The ability of visual content to control user attention is rarely talked about, but it is an important aspect of effective web design. Every visitor evaluates a new site on the first page loaded – knowingly or unknowingly.
Originality matters, but the overall impression of the design is more important. It is affected by white space, font, symmetry, and the relationship between page elements.
Designers want visitors to stay on the page as long as possible and scroll to the bottom of the page. This is why it is very important to focus on the function first, and only then on the form. This means that the design should serve the content in a profitable way, and not make it a secondary element.
In today’s post, we’ll take a look at how you can improve the layout and flow of visual content on your site.
Pay attention to the composition
Each site element is part of the overall layout. It is this layout that creates the composition, with the whole being more important than the sum of its parts.
Blocks of a page combine to create something whole. The design elements’ job in this case is to create a content flow. All components of the page should lead the visitor to the very bottom of the page.
This is why the relationship between different pieces of content (images, text, buttons, etc.) plays such an important role in design.
Your task is to make viewing the site the desire of the visitor. This is easier said than done. Studying effective examples can help in this case.
The Monkop home page is a great example of the visual hierarchy of text and visual content. There is a lot of white space between the elements, the font successfully complements the brand’s illustrations.
As you scroll, you will immediately notice a horizontal block highlighted with color, borders and graphics.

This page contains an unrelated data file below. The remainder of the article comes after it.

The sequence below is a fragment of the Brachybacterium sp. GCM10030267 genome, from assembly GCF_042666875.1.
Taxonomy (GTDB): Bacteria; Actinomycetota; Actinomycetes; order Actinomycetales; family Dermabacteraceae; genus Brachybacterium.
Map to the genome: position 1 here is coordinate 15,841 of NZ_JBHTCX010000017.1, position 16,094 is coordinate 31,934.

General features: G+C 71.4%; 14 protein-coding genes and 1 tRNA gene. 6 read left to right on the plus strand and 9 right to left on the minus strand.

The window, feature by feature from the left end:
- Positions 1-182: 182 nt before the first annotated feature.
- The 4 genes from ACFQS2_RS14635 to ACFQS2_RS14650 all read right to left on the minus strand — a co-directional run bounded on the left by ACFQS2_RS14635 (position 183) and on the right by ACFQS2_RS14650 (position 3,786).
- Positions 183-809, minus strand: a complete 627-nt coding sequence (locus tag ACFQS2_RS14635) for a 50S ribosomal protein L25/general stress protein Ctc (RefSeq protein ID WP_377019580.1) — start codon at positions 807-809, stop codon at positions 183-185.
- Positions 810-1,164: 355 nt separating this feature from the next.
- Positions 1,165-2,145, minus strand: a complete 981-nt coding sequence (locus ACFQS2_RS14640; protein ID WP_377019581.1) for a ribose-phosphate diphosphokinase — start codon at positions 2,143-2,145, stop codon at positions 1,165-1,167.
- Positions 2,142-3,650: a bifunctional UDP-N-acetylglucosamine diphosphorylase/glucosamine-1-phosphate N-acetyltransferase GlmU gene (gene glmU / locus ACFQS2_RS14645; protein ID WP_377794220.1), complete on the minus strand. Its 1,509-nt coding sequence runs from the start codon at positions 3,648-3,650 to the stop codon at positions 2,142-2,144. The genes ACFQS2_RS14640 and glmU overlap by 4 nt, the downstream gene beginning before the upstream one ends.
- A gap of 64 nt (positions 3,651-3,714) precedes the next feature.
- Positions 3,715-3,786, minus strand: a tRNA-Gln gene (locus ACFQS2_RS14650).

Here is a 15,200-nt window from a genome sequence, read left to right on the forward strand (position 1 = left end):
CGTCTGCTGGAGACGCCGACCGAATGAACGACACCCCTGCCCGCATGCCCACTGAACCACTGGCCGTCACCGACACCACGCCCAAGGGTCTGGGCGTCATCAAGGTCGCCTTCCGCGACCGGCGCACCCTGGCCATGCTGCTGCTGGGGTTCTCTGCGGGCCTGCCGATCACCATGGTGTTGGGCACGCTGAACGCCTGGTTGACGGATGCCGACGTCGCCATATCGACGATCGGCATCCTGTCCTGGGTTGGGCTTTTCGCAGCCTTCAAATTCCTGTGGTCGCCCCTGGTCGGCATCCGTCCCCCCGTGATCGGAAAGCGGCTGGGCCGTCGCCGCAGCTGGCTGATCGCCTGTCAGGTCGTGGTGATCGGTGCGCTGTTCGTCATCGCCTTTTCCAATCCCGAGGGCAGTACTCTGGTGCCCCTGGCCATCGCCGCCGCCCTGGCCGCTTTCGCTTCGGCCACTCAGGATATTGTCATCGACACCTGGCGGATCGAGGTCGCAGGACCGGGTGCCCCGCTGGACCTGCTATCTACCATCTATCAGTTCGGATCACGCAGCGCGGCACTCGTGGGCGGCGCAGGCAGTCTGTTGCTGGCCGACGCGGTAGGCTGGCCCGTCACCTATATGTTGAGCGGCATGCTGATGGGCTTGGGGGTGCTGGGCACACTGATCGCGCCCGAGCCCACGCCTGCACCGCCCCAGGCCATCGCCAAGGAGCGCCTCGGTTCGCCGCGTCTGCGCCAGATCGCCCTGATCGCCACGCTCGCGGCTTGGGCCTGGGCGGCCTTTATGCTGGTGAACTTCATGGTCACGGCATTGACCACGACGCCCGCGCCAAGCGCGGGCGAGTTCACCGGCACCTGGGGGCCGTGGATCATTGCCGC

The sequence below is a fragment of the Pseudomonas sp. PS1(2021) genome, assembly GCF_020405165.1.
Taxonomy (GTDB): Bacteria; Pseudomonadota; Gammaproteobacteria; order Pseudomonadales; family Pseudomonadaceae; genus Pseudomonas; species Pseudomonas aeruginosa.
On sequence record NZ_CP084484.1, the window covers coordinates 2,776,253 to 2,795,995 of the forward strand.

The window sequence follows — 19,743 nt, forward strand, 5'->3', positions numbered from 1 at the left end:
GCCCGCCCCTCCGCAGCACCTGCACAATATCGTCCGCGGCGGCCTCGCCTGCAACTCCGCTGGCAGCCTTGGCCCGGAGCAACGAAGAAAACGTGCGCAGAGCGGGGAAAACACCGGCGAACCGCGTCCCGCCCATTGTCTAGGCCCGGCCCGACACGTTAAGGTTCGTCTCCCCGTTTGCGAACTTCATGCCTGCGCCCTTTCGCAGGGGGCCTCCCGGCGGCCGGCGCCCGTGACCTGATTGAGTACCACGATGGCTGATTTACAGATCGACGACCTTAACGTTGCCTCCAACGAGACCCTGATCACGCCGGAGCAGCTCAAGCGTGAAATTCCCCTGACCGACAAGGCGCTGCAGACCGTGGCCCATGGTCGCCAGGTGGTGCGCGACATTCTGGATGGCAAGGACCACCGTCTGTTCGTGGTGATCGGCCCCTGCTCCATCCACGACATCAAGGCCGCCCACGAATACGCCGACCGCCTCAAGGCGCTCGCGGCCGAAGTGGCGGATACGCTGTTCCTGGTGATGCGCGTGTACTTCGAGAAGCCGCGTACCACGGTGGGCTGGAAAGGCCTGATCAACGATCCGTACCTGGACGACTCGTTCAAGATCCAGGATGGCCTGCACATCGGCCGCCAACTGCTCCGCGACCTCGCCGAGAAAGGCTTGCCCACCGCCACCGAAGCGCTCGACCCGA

Next, two columns are highlighted with images on one side and text on the other, which alternate. This grabs attention and makes the page less monotonous.
A similar concept is used on the Picjumbo site. On the home page, the logo and the button calling to watch the video immediately catch the eye.
Then you will notice animation that will make the scrolling process more interesting.
In general, the page looks open and straightforward. The content is divided into horizontal blocks with bright font and icons.
Notice how all the elements of the page are in balance with each other: white space, contrast of colors and shapes. All these details play a role in the overall composition. Thus, sites serve content favorably.
There is simply no recipe for a perfect page, as all sites are different. For example, sometimes it is better for the navigation buttons to be huge, sometimes to be small.
Study the sites of your industry, analyze their composition, try to understand what unites all the elements into a single whole.
Typography design directly affects the management of user attention on your website. Of particular importance in this case is the hierarchy and style of various page elements: paragraphs, headings, lists, quotes, and columns or tables.
Visual content also affects layout, which is why it’s best to consider natural progression when creating designs. Write content so that it gradually leads to the bottom of the page and draws the user’s attention to each paragraph.
The best tool in this case is your eyes. Learn to notice the difference between typographic elements and evaluate their impact on other elements. Create relationships between sections of the page to highlight the content.